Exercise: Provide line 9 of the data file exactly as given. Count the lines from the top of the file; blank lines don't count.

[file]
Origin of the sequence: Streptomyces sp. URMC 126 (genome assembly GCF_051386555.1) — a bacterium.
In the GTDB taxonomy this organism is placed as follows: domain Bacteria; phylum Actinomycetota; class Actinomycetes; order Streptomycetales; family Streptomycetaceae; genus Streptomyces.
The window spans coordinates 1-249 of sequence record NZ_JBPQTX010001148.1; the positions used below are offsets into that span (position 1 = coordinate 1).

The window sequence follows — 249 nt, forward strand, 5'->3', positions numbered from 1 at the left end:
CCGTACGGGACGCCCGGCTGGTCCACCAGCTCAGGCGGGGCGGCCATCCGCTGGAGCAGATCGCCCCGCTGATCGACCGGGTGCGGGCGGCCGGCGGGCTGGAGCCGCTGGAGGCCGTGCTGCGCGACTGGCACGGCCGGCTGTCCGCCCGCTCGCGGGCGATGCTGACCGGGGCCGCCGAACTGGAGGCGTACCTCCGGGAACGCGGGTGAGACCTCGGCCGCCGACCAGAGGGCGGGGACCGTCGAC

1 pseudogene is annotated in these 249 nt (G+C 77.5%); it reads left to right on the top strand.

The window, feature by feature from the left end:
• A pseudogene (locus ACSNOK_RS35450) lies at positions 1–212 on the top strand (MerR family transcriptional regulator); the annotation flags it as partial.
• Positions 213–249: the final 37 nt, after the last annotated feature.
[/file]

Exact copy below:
• Positions 213–249: the final 37 nt, after the last annotated feature.